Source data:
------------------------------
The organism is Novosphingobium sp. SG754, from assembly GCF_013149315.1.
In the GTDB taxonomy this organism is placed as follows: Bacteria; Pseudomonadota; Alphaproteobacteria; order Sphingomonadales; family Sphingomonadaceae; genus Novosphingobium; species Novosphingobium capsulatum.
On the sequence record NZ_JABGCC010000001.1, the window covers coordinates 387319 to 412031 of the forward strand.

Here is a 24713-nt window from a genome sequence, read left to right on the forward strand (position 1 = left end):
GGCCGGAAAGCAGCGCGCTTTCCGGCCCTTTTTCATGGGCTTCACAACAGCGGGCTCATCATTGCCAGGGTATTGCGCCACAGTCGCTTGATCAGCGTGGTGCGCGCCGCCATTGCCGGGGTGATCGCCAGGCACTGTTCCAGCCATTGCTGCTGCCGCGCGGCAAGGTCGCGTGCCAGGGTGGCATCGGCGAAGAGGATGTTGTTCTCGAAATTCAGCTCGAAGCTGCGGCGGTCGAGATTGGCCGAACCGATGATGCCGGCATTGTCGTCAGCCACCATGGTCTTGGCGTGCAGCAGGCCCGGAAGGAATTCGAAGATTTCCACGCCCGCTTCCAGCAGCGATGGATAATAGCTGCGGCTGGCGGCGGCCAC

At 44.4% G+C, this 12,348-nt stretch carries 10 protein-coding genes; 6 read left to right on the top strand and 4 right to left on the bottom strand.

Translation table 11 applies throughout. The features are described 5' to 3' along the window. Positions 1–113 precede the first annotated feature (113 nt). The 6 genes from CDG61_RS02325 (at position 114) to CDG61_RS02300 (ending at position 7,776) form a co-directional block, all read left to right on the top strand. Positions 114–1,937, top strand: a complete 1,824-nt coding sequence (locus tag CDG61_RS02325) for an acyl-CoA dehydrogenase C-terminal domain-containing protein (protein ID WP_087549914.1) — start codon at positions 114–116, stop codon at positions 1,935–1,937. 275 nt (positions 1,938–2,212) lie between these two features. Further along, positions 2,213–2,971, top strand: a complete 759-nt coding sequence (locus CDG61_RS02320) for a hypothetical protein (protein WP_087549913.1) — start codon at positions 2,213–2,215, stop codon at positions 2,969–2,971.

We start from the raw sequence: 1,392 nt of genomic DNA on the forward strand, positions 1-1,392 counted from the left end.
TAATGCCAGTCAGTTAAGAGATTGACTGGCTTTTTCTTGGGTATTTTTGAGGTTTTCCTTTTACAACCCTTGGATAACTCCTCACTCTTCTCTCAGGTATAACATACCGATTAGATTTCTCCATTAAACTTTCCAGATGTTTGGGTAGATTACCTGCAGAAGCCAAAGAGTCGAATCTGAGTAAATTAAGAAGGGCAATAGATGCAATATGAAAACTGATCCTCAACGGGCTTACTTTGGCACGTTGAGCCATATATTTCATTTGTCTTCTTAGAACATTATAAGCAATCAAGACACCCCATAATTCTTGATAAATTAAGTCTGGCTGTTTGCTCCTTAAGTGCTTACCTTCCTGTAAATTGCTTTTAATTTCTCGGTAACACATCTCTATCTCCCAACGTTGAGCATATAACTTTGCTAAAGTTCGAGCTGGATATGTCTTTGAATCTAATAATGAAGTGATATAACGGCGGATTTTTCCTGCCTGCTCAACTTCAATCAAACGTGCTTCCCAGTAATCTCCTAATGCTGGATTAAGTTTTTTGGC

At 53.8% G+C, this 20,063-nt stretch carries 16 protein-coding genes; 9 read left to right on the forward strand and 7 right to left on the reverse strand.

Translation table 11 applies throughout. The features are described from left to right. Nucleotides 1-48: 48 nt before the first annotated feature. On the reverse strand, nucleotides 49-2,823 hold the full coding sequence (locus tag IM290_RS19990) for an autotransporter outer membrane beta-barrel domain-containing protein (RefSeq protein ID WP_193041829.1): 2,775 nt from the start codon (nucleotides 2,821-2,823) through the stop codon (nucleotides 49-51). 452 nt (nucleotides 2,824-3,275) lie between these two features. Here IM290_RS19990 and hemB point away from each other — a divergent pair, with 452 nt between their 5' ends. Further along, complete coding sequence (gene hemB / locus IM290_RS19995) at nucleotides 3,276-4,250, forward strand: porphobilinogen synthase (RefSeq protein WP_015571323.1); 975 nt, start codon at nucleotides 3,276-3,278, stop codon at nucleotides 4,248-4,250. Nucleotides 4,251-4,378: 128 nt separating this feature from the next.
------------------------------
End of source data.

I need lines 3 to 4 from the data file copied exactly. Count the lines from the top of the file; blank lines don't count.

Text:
On the sequence record NZ_JABGCC010000001.1, the window covers coordinates 387319 to 412031 of the forward strand.

Here is a 24713-nt window from a genome sequence, read left to right on the forward strand (position 1 = left end):